Following the sweeping lines of an inverted fan, in perfect patterns of snow and light, dark woods and iridescent blue sky, Japanese artists have never tired of portraying Mount Fuji as the embodiment of the nation's spirit. An inactive but not dormant volcano, Mount Fuji floats 12,385 feet above the surrounding landscape of fields, lakes, and sea, the symmetry of its form arresting in its simplicity. Japanese myth asserts that the mountain was created in a single night by ancient gods.
Because of its earlier volcanic activity, Mount Fuji was first seen as the abode of a fire god, and in the ninth century several shrines were built along its slopes for rituals to placate the deity and keep the mountain quiet. In time, the fire god was replaced by the Shinto goddess of flowering trees, Konohana Sakuya Hime, who is the primary deity honored in the shrines along the rim of the crater and at the base of the mountain. She is worshipped by the use of fire, especially at the annual festival that marks the end of the climbing season. At that time, a group of men carries a lacquered model of the mountain, weighing well over a ton, while boys carry a smaller model. At a shrine at the base of Mount Fuji, Shinto priests lead processions of people, who carry straw replicas of the mountain. These are then lighted. Although Mount Fuji's last eruption was in 1707, hot spots remain on the rim, a reminder of the volcano's power. The bonfires imitate the lava flow of the volcano, and the sparks dance above the flames like the gods dancing at the summit. According to tradition, every Japanese should climb Mount Fuji at least once in his or her lifetime.
Both Shinto and Buddhism surround their beliefs with legendary tales of the origin of the sacred mountain and the powers that dwell there. Buddhists regard Mount Fuji as the home of a deity who is the presence of spiritual wisdom. In the early centuries, they considered climbing the mountain sacrilegious, but in the twelfth century, a Buddhist priest made the first documented ascent to build a temple and then climbed the mountain more than two hundred times to worship there. The word for “the summit,” zenjo, is also the word for “perfect concentration,” and Fuji's crest is an ideal place for contemplation, raised above the cares and distractions of the world below. Buddhists have identified Mount Fuji as a sacred circle or mandala, pointing out details along the crater rim as manifestations of the lotus petals on which the Buddha rests.
A pilgrim route had been established to the summit of Mount Fuji by the fourteenth century. Several centuries later, devotional associations began organized climbing. In the seventeenth century, a number of cults were founded, based on visions received by hermit prophets settled in caves on the flanks of the mountain. Gradually Mount Fuji became the preeminent mountain in all Japan. The Japanese had always worshipped sacred mountains, but messianic movements raised Fuji to the first rank, the supreme mountain whose worship transcended all other religions, including Buddhism. It became not only the abode of the gods, but a god itself. Most influential of these cults was Fuji-ko, whose charismatic founder starved himself to death on the mountain in 1733 as a sacrifice to implore the gods to deliver Japan from a famine. The movement spread, and Mount Fuji became a symbol of stability and strength during a time when Japan was wracked by civil wars and economic collapse. Identified with the emerging cult of the emperor, Fuji-san also became the foundation of the nation as well as the womb from which Japan was reborn. The Shinto cult of Mount Fuji was tied to nationalism, and many Japanese felt betrayed by the mountain after the defeat in World War II. Both Shinto and the Fuji cult suffered as a result.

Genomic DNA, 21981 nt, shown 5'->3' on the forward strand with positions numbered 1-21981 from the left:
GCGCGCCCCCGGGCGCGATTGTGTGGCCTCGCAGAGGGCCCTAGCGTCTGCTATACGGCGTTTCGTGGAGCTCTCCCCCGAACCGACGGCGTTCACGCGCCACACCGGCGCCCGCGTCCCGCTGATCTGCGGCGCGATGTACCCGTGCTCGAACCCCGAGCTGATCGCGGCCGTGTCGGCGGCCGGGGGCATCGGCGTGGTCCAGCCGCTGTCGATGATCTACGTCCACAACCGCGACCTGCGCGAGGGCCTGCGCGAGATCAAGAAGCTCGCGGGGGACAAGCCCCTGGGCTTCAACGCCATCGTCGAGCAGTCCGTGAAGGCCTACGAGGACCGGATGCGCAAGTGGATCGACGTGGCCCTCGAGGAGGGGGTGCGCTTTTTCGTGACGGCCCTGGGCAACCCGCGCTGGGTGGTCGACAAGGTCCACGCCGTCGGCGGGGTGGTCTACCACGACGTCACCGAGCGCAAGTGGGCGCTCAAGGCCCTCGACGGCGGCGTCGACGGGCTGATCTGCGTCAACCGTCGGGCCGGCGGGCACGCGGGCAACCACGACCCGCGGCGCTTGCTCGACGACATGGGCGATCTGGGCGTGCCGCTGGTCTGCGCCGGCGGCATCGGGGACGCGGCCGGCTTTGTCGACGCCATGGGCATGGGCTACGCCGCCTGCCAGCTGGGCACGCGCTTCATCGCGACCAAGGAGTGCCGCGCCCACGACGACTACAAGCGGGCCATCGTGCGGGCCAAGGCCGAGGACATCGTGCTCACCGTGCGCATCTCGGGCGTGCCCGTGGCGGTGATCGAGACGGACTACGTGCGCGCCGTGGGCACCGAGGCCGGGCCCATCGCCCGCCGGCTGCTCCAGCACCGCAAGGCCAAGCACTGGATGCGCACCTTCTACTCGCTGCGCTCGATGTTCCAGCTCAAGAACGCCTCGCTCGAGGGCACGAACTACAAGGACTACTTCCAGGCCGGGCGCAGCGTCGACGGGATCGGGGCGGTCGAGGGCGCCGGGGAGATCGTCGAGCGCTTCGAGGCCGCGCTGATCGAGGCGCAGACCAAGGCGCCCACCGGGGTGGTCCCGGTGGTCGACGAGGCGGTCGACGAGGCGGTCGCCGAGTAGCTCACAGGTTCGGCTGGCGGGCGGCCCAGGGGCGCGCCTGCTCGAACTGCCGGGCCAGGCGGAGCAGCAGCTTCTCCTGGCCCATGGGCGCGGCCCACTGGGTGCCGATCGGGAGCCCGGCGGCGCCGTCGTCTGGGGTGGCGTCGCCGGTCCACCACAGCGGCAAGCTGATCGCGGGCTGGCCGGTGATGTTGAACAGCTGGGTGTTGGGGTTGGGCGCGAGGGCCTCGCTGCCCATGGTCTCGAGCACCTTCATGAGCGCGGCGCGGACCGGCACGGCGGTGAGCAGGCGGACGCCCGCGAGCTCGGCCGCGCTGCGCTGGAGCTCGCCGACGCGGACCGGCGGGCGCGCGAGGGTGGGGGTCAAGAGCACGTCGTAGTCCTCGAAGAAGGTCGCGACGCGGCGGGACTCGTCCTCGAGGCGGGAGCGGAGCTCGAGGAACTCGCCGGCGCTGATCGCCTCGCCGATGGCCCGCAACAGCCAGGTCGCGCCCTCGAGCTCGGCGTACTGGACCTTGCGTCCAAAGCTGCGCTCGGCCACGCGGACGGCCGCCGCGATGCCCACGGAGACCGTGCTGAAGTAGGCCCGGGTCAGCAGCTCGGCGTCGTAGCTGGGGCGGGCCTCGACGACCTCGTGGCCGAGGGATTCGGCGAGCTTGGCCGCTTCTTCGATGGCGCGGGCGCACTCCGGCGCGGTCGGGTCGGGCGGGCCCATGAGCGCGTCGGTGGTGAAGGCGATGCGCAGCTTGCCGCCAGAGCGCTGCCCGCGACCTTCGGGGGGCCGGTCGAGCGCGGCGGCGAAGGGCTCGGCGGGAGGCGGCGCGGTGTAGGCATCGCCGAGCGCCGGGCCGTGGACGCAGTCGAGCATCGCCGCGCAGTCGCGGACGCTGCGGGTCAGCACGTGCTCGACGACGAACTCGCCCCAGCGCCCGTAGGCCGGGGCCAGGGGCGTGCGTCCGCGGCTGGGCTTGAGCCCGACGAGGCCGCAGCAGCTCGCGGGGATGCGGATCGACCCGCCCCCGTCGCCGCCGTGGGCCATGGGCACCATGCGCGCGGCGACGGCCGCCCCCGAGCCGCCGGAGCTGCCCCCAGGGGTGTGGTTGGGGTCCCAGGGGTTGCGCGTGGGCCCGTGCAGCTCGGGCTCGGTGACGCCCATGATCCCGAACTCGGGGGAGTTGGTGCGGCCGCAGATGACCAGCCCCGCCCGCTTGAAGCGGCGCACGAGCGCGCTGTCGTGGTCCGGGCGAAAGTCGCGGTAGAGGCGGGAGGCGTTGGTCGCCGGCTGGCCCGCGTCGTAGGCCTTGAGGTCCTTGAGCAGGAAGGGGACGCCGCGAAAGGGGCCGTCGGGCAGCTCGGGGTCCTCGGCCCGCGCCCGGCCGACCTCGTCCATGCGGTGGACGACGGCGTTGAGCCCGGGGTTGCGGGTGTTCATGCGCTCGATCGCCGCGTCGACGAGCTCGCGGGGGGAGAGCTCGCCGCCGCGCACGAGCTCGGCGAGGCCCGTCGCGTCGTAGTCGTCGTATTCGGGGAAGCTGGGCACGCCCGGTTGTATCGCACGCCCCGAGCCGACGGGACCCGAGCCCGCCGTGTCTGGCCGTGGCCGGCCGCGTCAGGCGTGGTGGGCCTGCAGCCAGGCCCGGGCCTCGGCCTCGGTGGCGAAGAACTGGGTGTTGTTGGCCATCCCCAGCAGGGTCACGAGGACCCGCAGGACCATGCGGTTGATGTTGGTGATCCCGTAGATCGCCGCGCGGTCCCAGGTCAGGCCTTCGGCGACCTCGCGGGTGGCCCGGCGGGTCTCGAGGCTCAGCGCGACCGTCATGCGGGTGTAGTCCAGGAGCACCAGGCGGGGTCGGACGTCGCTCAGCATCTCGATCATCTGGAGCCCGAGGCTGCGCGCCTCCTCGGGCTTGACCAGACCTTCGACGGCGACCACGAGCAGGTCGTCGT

Women were forbidden to climb Fuji-san until the Meiji Era (1868–1912), a period of intense modernization in Japan. This coincided with a rebirth of Shinto as the state religion, although Buddhism and Christianity were tolerated.
Two cultic acts are associated with Fuji: fire rituals and climbing the mountain. The Fuji-ko perform fire ceremonies before any ascent of the mountain and burn straw replicas of Mount Fuji at home altars. More than 400,000 people make the climb during the official safe season, July and August. Cult groups climb alongside groups of people with only the vaguest religious motives. Customarily, pilgrims start at a shrine at the base of the mountain. Each of the routes has ten rest stations, maintained by descendants of the religious guides of earlier centuries. At each of these stations, a character is burned into the pilgrim's walking staff. These wooden staffs are much prized, even by the nonreligious. The most popular route has ninety-nine switchbacks, and though arduous, it can be accomplished by anyone in reasonable physical condition. Children and elders make the climb regularly. It is spiritually important that they be assisted if necessary, since the ascent is not an endurance test or an ascetical practice. It is important that all who make the attempt succeed, not just the strong or powerful. A focal point of the climb is the place where the founder of Fuji-ko fasted to death. The most auspicious time to arrive at the top is in time for dawn, but in all climbs the pilgrim ritually hikes around the crater rim.
At the foot of the mountain is a dense forest, Aokigahura, a place of ghostly haunting and the scene of many suicides. In the nineteenth century, it was used for the abandonment of unwanted babies and the frail elderly.
See also: Mountains
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